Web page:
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Earth Notes: The Mirage Phenomenon

Brocken Imaglory

Southwest deserts are a good place to see atmospheric phenomena called mirages. They occur where distinct layers of warm and cooler air form. When hot air is trapped below cooler air, entering light is inverted and bent upwards – forming an inferior mirage below the real object.

While a mirage looks like shimmering water, it’s actually an image of the sky. But the shallow refraction angle means you see it only from a distance, and it seems to recede at the same speed as your vehicle.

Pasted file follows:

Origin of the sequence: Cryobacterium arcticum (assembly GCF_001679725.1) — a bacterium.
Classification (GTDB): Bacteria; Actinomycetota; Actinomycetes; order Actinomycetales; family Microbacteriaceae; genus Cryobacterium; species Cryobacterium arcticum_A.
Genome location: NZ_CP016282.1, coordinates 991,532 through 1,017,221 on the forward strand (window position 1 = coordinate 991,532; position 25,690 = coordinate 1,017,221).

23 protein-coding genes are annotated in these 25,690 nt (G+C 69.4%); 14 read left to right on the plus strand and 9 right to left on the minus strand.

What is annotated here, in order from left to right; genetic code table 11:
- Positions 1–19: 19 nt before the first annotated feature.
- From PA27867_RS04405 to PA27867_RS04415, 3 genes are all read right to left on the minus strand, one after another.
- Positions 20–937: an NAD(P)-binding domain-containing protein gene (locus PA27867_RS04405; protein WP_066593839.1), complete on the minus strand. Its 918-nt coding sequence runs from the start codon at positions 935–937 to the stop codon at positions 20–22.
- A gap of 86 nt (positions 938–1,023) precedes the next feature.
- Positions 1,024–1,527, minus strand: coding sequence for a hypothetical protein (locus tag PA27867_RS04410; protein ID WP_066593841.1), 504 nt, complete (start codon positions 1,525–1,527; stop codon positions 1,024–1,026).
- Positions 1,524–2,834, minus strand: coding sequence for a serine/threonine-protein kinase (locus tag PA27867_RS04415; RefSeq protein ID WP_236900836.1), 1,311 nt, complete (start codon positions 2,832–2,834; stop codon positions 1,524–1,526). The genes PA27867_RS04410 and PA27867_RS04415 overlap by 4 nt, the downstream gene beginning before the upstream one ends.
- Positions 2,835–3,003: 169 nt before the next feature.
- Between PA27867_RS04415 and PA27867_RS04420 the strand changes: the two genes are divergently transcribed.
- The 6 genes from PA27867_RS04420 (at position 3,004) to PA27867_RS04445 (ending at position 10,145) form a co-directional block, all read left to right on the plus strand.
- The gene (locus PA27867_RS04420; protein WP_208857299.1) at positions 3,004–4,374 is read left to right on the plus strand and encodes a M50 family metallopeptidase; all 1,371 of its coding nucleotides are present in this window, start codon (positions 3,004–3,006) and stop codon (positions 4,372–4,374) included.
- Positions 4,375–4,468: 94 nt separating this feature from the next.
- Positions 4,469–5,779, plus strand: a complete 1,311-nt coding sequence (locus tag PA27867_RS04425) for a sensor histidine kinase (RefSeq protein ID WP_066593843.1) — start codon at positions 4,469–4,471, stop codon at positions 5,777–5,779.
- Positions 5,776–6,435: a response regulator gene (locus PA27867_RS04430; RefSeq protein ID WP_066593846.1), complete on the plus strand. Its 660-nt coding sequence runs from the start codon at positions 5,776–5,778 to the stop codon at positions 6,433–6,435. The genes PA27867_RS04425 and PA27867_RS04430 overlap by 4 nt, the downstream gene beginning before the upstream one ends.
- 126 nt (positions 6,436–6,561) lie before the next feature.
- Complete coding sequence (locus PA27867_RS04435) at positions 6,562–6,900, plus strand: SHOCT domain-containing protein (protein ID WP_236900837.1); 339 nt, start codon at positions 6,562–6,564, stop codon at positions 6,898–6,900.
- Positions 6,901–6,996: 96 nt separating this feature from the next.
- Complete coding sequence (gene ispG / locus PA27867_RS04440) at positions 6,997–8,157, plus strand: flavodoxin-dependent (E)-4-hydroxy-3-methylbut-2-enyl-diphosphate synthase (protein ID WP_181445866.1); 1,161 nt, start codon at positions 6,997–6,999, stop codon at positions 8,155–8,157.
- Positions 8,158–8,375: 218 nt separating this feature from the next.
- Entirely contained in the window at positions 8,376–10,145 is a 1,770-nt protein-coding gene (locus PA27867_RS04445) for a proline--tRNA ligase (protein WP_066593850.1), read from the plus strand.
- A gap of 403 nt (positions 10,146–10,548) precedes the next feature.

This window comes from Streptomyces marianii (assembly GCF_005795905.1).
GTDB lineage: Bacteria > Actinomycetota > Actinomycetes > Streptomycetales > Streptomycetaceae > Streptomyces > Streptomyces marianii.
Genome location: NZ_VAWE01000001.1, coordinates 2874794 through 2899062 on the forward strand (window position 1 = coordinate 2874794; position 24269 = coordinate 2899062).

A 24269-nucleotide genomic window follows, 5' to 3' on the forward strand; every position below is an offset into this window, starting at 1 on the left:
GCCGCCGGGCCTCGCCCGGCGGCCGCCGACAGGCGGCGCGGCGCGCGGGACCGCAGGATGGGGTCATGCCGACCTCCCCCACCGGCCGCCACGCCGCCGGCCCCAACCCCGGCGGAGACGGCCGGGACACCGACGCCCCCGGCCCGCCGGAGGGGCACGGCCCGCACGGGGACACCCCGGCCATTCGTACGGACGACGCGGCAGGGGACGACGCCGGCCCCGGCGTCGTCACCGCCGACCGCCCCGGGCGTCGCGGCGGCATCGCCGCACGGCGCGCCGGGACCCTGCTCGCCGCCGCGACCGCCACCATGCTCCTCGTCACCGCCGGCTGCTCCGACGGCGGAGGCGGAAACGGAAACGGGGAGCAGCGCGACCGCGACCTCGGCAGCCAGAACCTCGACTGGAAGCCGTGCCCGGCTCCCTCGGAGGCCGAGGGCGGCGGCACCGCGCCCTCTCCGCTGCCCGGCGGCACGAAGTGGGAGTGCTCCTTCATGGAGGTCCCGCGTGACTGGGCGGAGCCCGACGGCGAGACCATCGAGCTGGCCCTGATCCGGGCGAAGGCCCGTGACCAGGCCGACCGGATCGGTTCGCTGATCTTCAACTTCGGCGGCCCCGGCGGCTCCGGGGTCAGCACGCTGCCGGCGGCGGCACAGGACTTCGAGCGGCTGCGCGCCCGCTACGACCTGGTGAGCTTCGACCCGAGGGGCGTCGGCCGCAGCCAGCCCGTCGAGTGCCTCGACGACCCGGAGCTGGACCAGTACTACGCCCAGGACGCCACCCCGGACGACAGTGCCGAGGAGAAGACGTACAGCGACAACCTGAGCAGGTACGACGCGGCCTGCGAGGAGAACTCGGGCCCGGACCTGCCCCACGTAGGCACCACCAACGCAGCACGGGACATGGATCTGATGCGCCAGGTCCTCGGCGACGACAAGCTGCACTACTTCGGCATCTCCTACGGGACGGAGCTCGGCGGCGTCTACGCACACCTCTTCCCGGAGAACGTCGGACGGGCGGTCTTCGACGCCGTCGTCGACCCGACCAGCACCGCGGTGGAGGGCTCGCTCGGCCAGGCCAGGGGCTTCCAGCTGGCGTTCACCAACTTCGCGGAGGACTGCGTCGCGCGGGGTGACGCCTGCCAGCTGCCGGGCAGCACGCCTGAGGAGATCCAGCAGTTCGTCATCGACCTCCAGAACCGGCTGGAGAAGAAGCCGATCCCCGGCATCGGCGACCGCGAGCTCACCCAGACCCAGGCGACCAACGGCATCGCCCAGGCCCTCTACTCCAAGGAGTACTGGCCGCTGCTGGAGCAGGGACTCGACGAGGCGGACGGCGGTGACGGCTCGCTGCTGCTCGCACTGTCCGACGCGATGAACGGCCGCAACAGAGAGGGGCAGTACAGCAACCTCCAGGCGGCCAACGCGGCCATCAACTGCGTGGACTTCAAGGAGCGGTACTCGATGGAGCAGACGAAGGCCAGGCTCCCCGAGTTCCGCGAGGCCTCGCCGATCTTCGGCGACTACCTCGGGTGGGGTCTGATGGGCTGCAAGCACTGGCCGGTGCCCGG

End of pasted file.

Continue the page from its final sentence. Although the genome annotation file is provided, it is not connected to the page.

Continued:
But when cold air gets trapped beneath warmer air, light rays are bent so the image appears above the true object, forming a superior mirage. Distant cliffs or shorelines seem to tower above their true height.

If that air becomes turbulent, a special type of superior mirage may form. They’re called Fata Morgana, after the Arthurian sorceress Morgan le Fay, believed to be caused by witchcraft designed to lure sailors to their death. Fata Morgana are rapidly changing, compressed and stretched optical illusions. Stacked up, they can look like a dancing city in the sky.

If conditions are right, you might have a chance to view one from Mars Hill in Flagstaff. Looking east, you’ll see what look like quivering layers of cinder cones.  

No wonder the word mirage comes from the Latin mirari — which means “to look and to wonder at”!

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